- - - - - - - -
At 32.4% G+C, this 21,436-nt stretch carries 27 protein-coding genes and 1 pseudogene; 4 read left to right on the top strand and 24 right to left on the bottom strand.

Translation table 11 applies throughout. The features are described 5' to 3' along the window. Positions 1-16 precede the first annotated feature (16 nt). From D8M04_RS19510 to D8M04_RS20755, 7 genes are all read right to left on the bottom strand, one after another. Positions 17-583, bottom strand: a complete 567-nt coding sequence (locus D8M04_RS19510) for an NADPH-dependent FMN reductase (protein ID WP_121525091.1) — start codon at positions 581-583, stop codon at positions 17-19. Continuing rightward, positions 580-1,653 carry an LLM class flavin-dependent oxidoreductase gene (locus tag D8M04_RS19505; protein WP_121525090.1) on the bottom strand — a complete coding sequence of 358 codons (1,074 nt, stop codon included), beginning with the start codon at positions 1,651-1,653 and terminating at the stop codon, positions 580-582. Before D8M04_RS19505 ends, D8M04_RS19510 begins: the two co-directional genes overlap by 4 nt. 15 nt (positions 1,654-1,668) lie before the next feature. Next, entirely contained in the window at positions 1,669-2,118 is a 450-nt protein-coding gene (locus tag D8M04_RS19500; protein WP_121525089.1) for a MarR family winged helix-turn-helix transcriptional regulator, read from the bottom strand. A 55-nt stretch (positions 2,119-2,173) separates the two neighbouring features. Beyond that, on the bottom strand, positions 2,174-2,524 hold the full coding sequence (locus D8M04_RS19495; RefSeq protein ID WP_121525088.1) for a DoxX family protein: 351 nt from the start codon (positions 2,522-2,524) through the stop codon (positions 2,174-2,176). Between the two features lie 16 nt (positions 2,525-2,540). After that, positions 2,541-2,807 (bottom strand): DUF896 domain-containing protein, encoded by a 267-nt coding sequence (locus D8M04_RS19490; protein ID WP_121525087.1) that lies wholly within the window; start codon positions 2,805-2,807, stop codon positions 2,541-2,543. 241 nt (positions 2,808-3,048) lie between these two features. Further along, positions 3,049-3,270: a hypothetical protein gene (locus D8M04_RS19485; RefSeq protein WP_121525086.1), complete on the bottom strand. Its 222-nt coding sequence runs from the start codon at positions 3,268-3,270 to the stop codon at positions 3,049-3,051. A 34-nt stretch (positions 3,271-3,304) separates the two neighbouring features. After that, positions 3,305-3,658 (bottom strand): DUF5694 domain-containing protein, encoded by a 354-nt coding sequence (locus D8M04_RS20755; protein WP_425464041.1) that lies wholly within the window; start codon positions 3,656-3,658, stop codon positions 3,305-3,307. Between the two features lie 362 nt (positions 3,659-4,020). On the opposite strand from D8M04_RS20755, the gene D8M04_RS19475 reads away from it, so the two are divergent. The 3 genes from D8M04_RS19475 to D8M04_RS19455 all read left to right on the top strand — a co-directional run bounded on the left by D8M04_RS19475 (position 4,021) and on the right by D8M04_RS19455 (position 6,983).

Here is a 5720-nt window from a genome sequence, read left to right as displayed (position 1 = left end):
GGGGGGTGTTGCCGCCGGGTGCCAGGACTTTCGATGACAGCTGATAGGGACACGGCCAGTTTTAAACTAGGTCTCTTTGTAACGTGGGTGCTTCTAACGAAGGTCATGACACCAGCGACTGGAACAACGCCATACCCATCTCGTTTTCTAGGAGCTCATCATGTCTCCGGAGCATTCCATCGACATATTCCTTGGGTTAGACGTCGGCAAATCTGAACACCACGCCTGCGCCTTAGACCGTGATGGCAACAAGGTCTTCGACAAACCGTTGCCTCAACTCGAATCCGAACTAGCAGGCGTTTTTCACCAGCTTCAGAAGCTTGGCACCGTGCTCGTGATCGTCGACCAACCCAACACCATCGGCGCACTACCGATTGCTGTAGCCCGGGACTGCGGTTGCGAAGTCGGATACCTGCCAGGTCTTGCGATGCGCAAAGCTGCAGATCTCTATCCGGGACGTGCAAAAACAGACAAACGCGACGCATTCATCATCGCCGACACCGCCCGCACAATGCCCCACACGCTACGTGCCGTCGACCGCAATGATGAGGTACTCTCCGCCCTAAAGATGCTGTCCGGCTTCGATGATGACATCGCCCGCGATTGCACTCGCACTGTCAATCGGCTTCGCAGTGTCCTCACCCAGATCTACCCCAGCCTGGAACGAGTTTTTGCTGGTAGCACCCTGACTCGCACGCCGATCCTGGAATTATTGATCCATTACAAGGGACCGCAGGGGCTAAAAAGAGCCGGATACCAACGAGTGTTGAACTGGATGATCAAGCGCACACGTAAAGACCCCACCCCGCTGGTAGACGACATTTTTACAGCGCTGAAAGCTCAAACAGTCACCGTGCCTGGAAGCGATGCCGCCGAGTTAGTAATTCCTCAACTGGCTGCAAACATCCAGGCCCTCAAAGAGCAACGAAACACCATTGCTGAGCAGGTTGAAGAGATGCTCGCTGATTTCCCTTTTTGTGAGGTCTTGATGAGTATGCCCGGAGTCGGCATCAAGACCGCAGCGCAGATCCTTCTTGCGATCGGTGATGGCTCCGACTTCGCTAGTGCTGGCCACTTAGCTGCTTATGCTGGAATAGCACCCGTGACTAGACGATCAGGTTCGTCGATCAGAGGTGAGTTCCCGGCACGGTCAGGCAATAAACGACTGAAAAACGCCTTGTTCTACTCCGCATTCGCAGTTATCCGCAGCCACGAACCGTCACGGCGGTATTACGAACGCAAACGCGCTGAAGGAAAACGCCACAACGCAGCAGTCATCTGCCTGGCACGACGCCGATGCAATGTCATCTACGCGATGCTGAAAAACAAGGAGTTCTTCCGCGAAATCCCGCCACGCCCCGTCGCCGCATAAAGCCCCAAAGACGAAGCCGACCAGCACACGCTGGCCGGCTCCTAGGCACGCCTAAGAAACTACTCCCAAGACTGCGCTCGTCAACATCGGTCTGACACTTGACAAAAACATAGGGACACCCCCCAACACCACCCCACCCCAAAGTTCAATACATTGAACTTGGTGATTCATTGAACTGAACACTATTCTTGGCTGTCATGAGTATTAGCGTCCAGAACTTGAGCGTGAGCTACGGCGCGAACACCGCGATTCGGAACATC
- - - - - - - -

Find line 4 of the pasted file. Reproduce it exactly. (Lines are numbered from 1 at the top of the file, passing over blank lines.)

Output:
GGGGGGTGTTGCCGCCGGGTGCCAGGACTTTCGATGACAGCTGATAGGGACACGGCCAGTTTTAAACTAGGTCTCTTTGTAACGTGGGTGCTTCTAACGAAGGTCATGACACCAGCGACTGGAACAACGCCATACCCATCTCGTTTTCTAGGAGCTCATCATGTCTCCGGAGCATTCCATCGACATATTCCTTGGGTTAGACGTCGGCAAATCTGAACACCACGCCTGCGCCTTAGACCGTGATGGCAACAAGGTCTTCGACAAACCGTTGCCTCAACTCGAATCCGAACTAGCAGGCGTTTTTCACCAGCTTCAGAAGCTTGGCACCGTGCTCGTGATCGTCGACCAACCCAACACCATCGGCGCACTACCGATTGCTGTAGCCCGGGACTGCGGTTGCGAAGTCGGATACCTGCCAGGTCTTGCGATGCGCAAAGCTGCAGATCTCTATCCGGGACGTGCAAAAACAGACAAACGCGACGCATTCATCATCGCCGACACCGCCCGCACAATGCCCCACACGCTACGTGCCGTCGACCGCAATGATGAGGTACTCTCCGCCCTAAAGATGCTGTCCGGCTTCGATGATGACATCGCCCGCGATTGCACTCGCACTGTCAATCGGCTTCGCAGTGTCCTCACCCAGATCTACCCCAGCCTGGAACGAGTTTTTGCTGGTAGCACCCTGACTCGCACGCCGATCCTGGAATTATTGATCCATTACAAGGGACCGCAGGGGCTAAAAAGAGCCGGATACCAACGAGTGTTGAACTGGATGATCAAGCGCACACGTAAAGACCCCACCCCGCTGGTAGACGACATTTTTACAGCGCTGAAAGCTCAAACAGTCACCGTGCCTGGAAGCGATGCCGCCGAGTTAGTAATTCCTCAACTGGCTGCAAACATCCAGGCCCTCAAAGAGCAACGAAACACCATTGCTGAGCAGGTTGAAGAGATGCTCGCTGATTTCCCTTTTTGTGAGGTCTTGATGAGTATGCCCGGAGTCGGCATCAAGACCGCAGCGCAGATCCTTCTTGCGATCGGTGATGGCTCCGACTTCGCTAGTGCTGGCCACTTAGCTGCTTATGCTGGAATAGCACCCGTGACTAGACGATCAGGTTCGTCGATCAGAGGTGAGTTCCCGGCACGGTCAGGCAATAAACGACTGAAAAACGCCTTGTTCTACTCCGCATTCGCAGTTATCCGCAGCCACGAACCGTCACGGCGGTATTACGAACGCAAACGCGCTGAAGGAAAACGCCACAACGCAGCAGTCATCTGCCTGGCACGACGCCGATGCAATGTCATCTACGCGATGCTGAAAAACAAGGAGTTCTTCCGCGAAATCCCGCCACGCCCCGTCGCCGCATAAAGCCCCAAAGACGAAGCCGACCAGCACACGCTGGCCGGCTCCTAGGCACGCCTAAGAAACTACTCCCAAGACTGCGCTCGTCAACATCGGTCTGACACTTGACAAAAACATAGGGACACCCCCCAACACCACCCCACCCCAAAGTTCAATACATTGAACTTGGTGATTCATTGAACTGAACACTATTCTTGGCTGTCATGAGTATTAGCGTCCAGAACTTGAGCGTGAGCTACGGCGCGAACACCGCGATTCGGAACATC